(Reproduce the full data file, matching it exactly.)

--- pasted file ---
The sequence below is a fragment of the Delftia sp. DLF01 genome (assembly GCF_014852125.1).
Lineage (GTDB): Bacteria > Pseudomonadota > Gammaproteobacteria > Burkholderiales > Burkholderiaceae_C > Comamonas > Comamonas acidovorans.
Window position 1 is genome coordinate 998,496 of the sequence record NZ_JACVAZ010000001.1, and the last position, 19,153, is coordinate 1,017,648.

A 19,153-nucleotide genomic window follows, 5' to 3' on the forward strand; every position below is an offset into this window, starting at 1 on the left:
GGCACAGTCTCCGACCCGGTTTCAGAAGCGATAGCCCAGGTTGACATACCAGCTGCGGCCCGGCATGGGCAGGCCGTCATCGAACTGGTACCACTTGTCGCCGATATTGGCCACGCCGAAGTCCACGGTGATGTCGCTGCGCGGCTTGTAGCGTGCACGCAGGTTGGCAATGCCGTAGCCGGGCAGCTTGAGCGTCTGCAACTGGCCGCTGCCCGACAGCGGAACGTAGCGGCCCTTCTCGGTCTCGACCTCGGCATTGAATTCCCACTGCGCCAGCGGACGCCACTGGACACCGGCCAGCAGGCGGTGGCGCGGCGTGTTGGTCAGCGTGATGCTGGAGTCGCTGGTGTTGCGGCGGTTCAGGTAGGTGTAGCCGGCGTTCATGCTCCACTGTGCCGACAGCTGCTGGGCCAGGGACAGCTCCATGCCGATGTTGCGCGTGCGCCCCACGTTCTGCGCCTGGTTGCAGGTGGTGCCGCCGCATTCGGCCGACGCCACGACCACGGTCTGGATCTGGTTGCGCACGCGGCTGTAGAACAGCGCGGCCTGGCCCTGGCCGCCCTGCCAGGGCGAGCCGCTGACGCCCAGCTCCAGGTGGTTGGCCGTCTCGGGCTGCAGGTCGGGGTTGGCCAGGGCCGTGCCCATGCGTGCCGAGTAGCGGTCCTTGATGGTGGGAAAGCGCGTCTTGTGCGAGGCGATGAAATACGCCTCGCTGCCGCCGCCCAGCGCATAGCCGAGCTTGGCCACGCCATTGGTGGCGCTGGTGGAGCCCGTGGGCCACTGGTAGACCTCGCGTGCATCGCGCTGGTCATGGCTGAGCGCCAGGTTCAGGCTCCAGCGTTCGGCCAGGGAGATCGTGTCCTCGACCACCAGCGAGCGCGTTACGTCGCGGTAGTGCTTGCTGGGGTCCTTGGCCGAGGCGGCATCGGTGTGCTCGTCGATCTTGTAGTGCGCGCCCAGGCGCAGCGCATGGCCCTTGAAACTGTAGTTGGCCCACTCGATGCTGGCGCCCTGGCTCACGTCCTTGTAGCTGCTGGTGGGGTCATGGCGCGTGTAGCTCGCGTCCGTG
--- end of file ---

The sequence below is a fragment of the Delftia sp. DLF01 genome (assembly GCF_014852125.1).
Lineage (GTDB): Bacteria > Pseudomonadota > Gammaproteobacteria > Burkholderiales > Burkholderiaceae_C > Comamonas > Comamonas acidovorans.
Window position 1 is genome coordinate 998,496 of the sequence record NZ_JACVAZ010000001.1, and the last position, 19,153, is coordinate 1,017,648.

A 19,153-nucleotide genomic window follows, 5' to 3' on the forward strand; every position below is an offset into this window, starting at 1 on the left:
GGCACAGTCTCCGACCCGGTTTCAGAAGCGATAGCCCAGGTTGACATACCAGCTGCGGCCCGGCATGGGCAGGCCGTCATCGAACTGGTACCACTTGTCGCCGATATTGGCCACGCCGAAGTCCACGGTGATGTCGCTGCGCGGCTTGTAGCGTGCACGCAGGTTGGCAATGCCGTAGCCGGGCAGCTTGAGCGTCTGCAACTGGCCGCTGCCCGACAGCGGAACGTAGCGGCCCTTCTCGGTCTCGACCTCGGCATTGAATTCCCACTGCGCCAGCGGACGCCACTGGACACCGGCCAGCAGGCGGTGGCGCGGCGTGTTGGTCAGCGTGATGCTGGAGTCGCTGGTGTTGCGGCGGTTCAGGTAGGTGTAGCCGGCGTTCATGCTCCACTGTGCCGACAGCTGCTGGGCCAGGGACAGCTCCATGCCGATGTTGCGCGTGCGCCCCACGTTCTGCGCCTGGTTGCAGGTGGTGCCGCCGCATTCGGCCGACGCCACGACCACGGTCTGGATCTGGTTGCGCACGCGGCTGTAGAACAGCGCGGCCTGGCCCTGGCCGCCCTGCCAGGGCGAGCCGCTGACGCCCAGCTCCAGGTGGTTGGCCGTCTCGGGCTGCAGGTCGGGGTTGGCCAGGGCCGTGCCCATGCGTGCCGAGTAGCGGTCCTTGATGGTGGGAAAGCGCGTCTTGTGCGAGGCGATGAAATACGCCTCGCTGCCGCCGCCCAGCGCATAGCCGAGCTTGGCCACGCCATTGGTGGCGCTGGTGGAGCCCGTGGGCCACTGGTAGACCTCGCGTGCATCGCGCTGGTCATGGCTGAGCGCCAGGTTCAGGCTCCAGCGTTCGGCCAGGGAGATCGTGTCCTCGACCACCAGCGAGCGCGTTACGTCGCGGTAGTGCTTGCTGGGGTCCTTGGCCGAGGCGGCATCGGTGTGCTCGTCGATCTTGTAGTGCGCGCCCAGGCGCAGCGCATGGCCCTTGAAACTGTAGTTGGCCCACTCGATGCTGGCGCCCTGGCTCACGTCCTTGTAGCTGCTGGTGGGGTCATGGCGCGTGTAGCTCGCGTCCGTG